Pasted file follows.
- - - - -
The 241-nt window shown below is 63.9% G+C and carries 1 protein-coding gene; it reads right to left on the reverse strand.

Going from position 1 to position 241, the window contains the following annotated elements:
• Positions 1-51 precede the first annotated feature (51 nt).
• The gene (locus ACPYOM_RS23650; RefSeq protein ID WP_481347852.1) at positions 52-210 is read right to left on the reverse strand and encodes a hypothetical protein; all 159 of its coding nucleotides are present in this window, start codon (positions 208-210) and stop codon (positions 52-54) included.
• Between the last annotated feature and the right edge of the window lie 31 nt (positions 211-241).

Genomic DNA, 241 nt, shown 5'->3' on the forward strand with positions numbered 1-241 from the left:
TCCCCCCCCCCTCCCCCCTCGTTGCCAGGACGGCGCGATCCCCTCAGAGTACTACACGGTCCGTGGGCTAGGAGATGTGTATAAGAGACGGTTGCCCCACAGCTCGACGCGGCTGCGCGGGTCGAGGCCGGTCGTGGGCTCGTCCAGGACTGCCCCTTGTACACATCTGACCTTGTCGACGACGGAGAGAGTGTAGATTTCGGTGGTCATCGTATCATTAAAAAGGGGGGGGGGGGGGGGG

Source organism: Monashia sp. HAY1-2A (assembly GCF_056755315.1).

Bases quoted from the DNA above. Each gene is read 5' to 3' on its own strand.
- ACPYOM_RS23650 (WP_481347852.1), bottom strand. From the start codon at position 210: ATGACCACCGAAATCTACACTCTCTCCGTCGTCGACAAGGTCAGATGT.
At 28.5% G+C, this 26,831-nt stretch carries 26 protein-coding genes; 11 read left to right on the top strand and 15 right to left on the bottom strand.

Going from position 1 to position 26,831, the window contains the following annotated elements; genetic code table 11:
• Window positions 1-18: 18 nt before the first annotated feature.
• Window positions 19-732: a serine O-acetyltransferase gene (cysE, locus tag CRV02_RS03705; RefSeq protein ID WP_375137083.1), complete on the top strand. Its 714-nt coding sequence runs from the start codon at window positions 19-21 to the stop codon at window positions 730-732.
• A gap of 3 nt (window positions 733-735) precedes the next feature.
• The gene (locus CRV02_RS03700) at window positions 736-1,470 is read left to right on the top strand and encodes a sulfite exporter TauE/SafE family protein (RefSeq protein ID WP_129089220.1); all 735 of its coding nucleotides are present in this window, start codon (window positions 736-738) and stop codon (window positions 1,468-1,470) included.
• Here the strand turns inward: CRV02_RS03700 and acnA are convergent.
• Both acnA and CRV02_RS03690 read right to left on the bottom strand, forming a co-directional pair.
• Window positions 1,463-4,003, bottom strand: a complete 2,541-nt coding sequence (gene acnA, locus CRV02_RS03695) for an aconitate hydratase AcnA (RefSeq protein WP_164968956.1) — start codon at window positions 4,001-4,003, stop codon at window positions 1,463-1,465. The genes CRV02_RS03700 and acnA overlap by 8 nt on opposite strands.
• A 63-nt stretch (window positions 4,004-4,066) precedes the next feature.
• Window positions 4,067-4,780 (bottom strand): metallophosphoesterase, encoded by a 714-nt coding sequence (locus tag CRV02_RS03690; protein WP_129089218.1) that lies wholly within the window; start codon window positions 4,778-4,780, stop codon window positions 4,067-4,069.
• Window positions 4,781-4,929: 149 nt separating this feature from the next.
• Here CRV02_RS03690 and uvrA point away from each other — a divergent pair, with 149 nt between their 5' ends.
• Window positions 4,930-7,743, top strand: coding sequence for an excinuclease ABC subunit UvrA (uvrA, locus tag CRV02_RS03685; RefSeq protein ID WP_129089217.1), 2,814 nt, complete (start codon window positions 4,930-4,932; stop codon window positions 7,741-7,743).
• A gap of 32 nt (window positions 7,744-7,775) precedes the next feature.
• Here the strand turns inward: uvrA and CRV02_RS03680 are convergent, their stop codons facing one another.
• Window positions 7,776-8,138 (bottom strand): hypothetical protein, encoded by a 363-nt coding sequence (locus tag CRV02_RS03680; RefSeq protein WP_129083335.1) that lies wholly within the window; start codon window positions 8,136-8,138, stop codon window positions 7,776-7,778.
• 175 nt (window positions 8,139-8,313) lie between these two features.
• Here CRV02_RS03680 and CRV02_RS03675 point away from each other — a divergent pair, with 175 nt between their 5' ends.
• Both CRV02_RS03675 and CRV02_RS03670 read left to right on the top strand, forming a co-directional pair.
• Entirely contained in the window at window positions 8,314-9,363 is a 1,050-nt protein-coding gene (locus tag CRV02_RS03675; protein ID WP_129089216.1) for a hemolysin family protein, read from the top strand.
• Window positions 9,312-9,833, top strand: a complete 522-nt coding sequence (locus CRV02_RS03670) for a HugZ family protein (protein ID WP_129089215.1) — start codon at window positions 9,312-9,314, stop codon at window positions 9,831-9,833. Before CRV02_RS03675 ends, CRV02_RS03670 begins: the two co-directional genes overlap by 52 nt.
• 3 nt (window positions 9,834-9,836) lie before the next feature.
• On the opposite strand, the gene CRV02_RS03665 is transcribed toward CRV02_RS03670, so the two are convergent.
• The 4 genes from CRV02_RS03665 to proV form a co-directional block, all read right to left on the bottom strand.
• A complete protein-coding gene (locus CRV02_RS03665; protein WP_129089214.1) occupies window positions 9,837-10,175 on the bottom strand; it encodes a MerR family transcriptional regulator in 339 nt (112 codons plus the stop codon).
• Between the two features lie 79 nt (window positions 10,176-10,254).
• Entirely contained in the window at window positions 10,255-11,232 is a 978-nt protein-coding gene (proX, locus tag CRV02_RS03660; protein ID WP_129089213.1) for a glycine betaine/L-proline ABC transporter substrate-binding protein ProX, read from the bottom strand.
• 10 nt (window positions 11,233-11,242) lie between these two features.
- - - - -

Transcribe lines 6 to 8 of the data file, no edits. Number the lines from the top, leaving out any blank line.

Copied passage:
Genomic DNA, 241 nt, shown 5'->3' on the forward strand with positions numbered 1-241 from the left:
TCCCCCCCCCCTCCCCCCTCGTTGCCAGGACGGCGCGATCCCCTCAGAGTACTACACGGTCCGTGGGCTAGGAGATGTGTATAAGAGACGGTTGCCCCACAGCTCGACGCGGCTGCGCGGGTCGAGGCCGGTCGTGGGCTCGTCCAGGACTGCCCCTTGTACACATCTGACCTTGTCGACGACGGAGAGAGTGTAGATTTCGGTGGTCATCGTATCATTAAAAAGGGGGGGGGGGGGGGGG

Source organism: Monashia sp. HAY1-2A (assembly GCF_056755315.1).